Perennials & Biennials

Showing 125–128 of 529 results

  • Chelone glabra White turtlehead Z 3-8

    Spikes of ivory, hooded turtlehead-like flowers encircle stems in August & September

    $10.95/bareroot

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    Spikes of ivory, hooded turtlehead-like flowers encircle stems in August & September.

    Size: 2-3’ x 12”
    Care: part shade in moist to moist well-drained soil
    Native: all eastern No. Am. except FL
    Wildlife Value: food for caterpillar of Baltimore checkerspot & nectar for butterflies.

    The name Chelone originated with French colonial settlers in Nova Scotia before 1700,  “La Tortue,” meaning “turtle” in French.  M. Dierville transported it to France along with the local name.  In 1706 French botanist Tournefort adopted the Greek word for turtle as its name, Chelone. Cherokee ate boiled or fried new stems and leaves.  Also used medicinally by soaking flowers in water to cure worms, skin sores, fever & constipation.  Cherokee boiled roots for excess gall and soaked smashed roots to ward off witchery.  Micmac & Malecite steeped the plant to make a contraceptive. Pressed specimen in Emily Dickinson’s herbarium.

  • Chelone obliqua Rose turtlehead Z 5-9

    Showy rich rosy turtleheads top 2-3' stems from late summer into autumn.

    $10.95/bareroot

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    Showy rich rosy turtleheads top 2-3′ stems from late summer into autumn.

    Size: 16-24" x 12" slowly spreading
    Care: Part shade moist to moist well-drained soil, tolerates clay
    Native: Central and southeastern America
    Wildlife Value: attracts butterflies

    The name Chelone originated with French colonial settlers in Nova Scotia before 1700.  They called this plant’s white-flowered relative (Chelone glabra) “La Tortue,” meaning “turtle” in French.  M. Dierville transported it to France around 1700 along with the local name.  In 1706 French botanist Tournefort adopted the Greek word for turtle as its name. This pink species sent from its native Virginia to Philadelphia nurseryman Bartram in 1765. A tea brewed from the leaves was said to increase the appetite.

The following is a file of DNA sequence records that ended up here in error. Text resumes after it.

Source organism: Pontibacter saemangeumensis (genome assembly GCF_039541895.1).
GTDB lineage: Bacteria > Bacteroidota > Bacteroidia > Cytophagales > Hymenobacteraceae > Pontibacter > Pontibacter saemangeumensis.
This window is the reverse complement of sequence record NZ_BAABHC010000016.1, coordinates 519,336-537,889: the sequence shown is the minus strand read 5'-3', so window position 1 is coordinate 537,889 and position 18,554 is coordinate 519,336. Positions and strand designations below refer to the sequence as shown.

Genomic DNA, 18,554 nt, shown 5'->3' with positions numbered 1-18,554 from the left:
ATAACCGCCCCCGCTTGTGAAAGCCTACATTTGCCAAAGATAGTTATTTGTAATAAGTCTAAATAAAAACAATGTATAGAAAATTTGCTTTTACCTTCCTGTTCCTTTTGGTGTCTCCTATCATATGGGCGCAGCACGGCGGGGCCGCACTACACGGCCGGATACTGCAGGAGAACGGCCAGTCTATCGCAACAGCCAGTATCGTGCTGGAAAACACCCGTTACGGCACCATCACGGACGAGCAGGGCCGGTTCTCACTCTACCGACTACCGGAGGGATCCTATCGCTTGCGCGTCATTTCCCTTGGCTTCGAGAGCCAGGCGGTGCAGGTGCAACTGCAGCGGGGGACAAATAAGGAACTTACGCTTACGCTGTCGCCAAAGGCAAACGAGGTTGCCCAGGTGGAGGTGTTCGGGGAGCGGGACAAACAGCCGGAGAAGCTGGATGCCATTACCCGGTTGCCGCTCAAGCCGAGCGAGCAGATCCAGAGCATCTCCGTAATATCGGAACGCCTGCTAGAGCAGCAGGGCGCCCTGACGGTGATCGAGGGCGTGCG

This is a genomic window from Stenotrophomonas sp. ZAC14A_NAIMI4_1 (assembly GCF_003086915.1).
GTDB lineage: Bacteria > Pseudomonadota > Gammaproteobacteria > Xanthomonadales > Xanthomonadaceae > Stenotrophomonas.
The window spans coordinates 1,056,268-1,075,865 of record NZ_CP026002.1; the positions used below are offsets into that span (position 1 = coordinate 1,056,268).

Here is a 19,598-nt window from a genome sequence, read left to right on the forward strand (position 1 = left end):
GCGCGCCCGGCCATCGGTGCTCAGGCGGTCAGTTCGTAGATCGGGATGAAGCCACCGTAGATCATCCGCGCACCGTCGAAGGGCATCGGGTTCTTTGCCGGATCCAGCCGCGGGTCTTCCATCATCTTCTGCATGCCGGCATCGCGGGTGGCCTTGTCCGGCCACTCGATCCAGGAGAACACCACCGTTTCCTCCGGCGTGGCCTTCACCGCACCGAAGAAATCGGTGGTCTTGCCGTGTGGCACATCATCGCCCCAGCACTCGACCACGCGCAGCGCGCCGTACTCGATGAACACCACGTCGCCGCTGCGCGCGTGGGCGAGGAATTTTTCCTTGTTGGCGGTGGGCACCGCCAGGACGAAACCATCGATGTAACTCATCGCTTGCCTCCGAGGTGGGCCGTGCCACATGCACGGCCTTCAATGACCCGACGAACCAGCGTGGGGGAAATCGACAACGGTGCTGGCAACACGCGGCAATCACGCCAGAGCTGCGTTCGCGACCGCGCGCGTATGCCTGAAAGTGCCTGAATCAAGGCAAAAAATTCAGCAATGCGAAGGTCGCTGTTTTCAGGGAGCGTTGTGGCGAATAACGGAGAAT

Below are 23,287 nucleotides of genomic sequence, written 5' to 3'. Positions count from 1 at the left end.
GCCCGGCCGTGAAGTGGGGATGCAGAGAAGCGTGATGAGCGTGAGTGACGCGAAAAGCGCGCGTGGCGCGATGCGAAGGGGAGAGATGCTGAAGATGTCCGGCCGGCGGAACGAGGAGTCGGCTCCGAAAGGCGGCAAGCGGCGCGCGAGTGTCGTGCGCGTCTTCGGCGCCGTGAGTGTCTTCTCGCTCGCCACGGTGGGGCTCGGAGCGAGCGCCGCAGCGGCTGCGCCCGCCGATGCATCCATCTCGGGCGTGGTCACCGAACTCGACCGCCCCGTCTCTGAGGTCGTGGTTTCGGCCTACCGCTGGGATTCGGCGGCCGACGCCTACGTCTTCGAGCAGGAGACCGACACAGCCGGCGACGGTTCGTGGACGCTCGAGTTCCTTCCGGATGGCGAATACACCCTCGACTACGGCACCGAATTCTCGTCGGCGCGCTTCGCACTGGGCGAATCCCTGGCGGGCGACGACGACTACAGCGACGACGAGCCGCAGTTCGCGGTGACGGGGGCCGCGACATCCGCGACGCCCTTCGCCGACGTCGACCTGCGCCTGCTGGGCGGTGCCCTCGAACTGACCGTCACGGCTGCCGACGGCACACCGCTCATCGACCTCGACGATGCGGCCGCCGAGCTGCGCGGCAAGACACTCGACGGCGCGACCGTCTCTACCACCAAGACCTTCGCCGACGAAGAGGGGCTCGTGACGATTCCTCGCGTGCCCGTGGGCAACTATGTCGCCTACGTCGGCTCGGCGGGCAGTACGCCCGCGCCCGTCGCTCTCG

• Chrysanthemum alpinum syn. Luecanthemopsis alpina Alpine daisy Z 5-

    Short white daisies blooming June-August atop basal foliage, spreads to form small mat.

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    Short white daisies blooming June-August atop basal foliage, spreads to form small mat.

    Size: 4” x spreading
    Care: full sun in well-drained soil
    Native: mountains of Europe

    1st described by French botanist Tournefort, early 1700’s. Wm. Robinson (1883): “A very dwarf plant. The leaves are small, and the abundant flowers are supported on hoary little stems 1 to 3 inches long, are pure white with yellow centres, and are more than 1” across… well deserves cultivation in bare level places, on poor sandy or gravely soil in the rock garden.”

  • Chrysanthemum parthenium syn. Tanacetum parthenium Feverfew Z 5-9

    Cheerful, small white daisies flower all summer and autumn

    $10.95/pot

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    Cheerful, small white daisies flower all summer and autumn.

    Size: 18-24” x 12”
    Care: Full sun moist well-drained soil
    Native: Europe and Caucasus

    Common name “Feverfew” speaks for itself, referring to the plant’s medicinal qualities. The species’ name parthenium comes from Plutarch who claimed that the plant saved the life of a construction worker who fell from the Parthenon.   Feverfew was prescribed to remedy coughs, indigestion, congestion, melancholy, hysteria, vertigo, freckles, opium overdoses and for “them that are giddie in the head.” Parkinson.  A favorite early cottage garden flower.   Pressed specimen in Emily Dickinson’s herbarium.